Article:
Grand Seiko Introduction
A crisp finish, leading-edge technology and luxury details are present in every Grand Seiko model produced since 1960, when Seiko launched the line of “Ideal Watches” for the Japanese domestic market (JDM). When Grand Seiko debuted, there was a widely held belief that the only true luxury watches were made by Rolex, OMEGA and other Swiss watch manufacturers. Grand Seiko watches were designed to compete directly with the Swiss on price and quality. Seiko worked to prove that its Japanese-made watches were on par with anything produced in Europe.
Grand Seiko History
The first generation of Grand Seiko lasted from 1960 until 1972. To realize its luxury watch ambitions, Seiko created a rivalry between two of its factories — Suwa Seikosha and Daini Seikosha — to accelerate innovation and develop a watch that met the Swiss standard. The Grand Seiko First, an elegant three-hand 35mm dress watch in a gold-filled case, was created by Suwa. It was fitted with the in-house Caliber 3180 manual-wound mechanical movement. Seiko certified this movement to its internal chronometer standard, which was more stringent than the Swiss-based COSC chronometer certification. A total of 36,000 Firsts were produced from 1960 to 1964. The signature Grand Seiko lion is engraved on the caseback, and earlier models have a hand-engraved GS logo on the dial.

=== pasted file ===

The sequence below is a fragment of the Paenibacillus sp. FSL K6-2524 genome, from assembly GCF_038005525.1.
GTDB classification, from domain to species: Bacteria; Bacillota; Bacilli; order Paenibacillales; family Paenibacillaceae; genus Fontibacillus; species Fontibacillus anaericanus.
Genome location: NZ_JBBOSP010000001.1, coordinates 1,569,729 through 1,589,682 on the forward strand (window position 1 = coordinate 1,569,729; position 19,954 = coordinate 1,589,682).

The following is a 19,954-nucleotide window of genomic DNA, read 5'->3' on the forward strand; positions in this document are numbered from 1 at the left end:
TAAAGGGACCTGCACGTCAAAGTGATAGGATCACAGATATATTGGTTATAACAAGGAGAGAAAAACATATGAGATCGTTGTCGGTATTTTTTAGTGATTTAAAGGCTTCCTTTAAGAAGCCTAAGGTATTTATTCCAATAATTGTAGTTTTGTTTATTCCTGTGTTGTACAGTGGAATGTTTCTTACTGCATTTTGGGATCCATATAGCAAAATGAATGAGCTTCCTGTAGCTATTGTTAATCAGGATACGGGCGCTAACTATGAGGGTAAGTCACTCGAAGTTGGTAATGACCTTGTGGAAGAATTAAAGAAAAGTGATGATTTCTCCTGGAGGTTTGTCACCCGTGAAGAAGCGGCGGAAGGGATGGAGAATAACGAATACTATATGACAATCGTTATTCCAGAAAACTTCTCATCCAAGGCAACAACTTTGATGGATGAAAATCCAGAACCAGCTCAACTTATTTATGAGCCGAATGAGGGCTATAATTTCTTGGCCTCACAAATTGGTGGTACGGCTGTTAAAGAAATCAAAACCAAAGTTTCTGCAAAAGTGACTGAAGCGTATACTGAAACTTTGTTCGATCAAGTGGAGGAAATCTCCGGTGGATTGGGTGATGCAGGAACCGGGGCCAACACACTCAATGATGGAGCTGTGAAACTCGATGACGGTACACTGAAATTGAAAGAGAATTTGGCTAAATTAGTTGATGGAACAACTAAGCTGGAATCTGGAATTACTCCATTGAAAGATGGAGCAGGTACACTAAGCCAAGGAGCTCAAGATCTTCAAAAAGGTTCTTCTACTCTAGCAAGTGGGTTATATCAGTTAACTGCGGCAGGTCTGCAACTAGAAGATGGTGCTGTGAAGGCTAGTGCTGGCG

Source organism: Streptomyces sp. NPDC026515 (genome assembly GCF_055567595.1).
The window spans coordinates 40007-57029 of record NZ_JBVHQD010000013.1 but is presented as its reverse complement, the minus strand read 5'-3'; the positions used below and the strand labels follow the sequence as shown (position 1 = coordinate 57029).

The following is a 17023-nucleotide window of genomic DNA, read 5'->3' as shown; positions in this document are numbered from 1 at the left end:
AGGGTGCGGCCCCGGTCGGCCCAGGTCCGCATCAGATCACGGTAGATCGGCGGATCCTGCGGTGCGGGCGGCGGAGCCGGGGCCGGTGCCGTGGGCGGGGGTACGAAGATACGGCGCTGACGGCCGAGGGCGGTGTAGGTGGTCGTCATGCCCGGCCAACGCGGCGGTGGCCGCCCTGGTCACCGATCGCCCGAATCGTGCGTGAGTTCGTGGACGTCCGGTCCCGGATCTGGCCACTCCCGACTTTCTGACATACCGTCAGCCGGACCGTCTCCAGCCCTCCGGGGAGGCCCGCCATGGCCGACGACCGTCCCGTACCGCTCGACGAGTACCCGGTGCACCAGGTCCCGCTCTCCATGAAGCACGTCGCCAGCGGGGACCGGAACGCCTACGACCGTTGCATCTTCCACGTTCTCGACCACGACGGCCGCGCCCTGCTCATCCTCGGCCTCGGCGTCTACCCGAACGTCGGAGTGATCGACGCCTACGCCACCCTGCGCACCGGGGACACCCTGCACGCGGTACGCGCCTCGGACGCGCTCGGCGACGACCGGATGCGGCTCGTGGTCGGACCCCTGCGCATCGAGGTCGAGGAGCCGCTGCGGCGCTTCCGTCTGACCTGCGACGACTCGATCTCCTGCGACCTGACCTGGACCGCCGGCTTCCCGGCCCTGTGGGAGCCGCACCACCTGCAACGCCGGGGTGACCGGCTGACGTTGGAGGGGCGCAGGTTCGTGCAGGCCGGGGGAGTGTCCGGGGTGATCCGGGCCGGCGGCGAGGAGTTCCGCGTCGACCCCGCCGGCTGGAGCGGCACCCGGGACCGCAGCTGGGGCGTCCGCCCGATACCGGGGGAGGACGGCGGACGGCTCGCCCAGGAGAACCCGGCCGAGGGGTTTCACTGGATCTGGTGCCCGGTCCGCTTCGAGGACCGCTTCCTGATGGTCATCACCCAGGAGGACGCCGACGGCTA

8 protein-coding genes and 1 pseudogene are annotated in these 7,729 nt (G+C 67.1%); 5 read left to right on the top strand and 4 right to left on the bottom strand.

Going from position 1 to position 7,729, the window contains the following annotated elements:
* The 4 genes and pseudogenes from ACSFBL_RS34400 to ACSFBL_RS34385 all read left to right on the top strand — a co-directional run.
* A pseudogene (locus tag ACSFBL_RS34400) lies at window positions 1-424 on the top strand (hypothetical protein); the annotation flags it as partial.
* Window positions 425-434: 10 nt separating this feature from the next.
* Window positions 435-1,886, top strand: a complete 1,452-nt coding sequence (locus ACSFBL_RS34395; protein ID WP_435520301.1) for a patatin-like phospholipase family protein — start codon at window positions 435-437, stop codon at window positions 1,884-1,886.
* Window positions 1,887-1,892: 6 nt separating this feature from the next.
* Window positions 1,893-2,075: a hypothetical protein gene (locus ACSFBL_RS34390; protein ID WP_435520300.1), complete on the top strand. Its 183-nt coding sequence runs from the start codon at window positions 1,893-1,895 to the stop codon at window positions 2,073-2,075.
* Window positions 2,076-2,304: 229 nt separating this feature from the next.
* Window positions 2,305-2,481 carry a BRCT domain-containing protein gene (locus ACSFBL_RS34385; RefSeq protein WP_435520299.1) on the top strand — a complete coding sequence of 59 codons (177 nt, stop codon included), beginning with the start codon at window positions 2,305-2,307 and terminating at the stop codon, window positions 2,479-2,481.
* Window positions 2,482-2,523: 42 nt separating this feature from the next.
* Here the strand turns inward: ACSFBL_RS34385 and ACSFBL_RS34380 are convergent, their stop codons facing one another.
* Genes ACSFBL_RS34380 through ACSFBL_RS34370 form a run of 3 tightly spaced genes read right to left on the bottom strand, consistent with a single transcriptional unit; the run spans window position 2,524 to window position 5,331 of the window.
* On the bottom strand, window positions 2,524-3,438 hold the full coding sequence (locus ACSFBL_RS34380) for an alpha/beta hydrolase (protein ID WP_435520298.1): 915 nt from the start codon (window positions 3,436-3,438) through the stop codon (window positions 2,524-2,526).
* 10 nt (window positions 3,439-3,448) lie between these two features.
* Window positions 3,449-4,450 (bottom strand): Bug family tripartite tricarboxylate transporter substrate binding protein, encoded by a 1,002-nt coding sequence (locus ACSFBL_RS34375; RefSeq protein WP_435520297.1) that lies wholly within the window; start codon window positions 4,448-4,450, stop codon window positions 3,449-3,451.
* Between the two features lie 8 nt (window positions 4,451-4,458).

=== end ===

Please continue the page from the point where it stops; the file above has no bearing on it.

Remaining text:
Seiko followed the First in 1963 with the Self-Dater (Reference 5430.5722A), a stainless steel model with a low-beat (18,000 vph) movement, and in 1967 the 44GS was released. It was the first GS produced by Daini Seikosha. More important, the 44GS defined the “Grammar of Design,” a Japanese design aesthetic focused on ensuring that all Grand Seiko watches have the “sparkle of quality.” The Grand Seiko Style includes:
- Double width index at 12 o’clock
- Multifaceted hands and rectangular hour markers
- Highly polished bezel, planes and 2D surfaces
- Half-recessed crown
- Flat dial
- Curved sideline
- Reverse slanted bezel wall and case
Seiko produced nine Grand Seiko models for men and women before taking a 16-year hiatus. The company successfully established that fine wristwatches could be produced in Japan. When the model reemerged in 1988, Seiko worked to introduce quartz to luxury watch buyers.
The Grand Seiko Modern Era
Grand Seiko’s modern era began with the 95GS, a highly accurate +/- 10 second/month quartz watch that would leverage the company’s quartz technology advances of the past decade. Grand Seiko became the canvas for a series of engineering innovations that would continually raise the standard for accuracy and efficiency in watchmaking. Seiko described this as the “pursuit of the ideal watch,” and it touched on all facets of the watch from the inside out. By this time, Seiko manufactured all of its components in-house, which even included growing its own quartz crystals for the tuning fork oscillators. Vertical integration allowed Seiko to manufacture its less expensive watches in massive volumes. For Grand Seiko, it provided access to purpose-built components of the highest quality for its hand-crafted watches.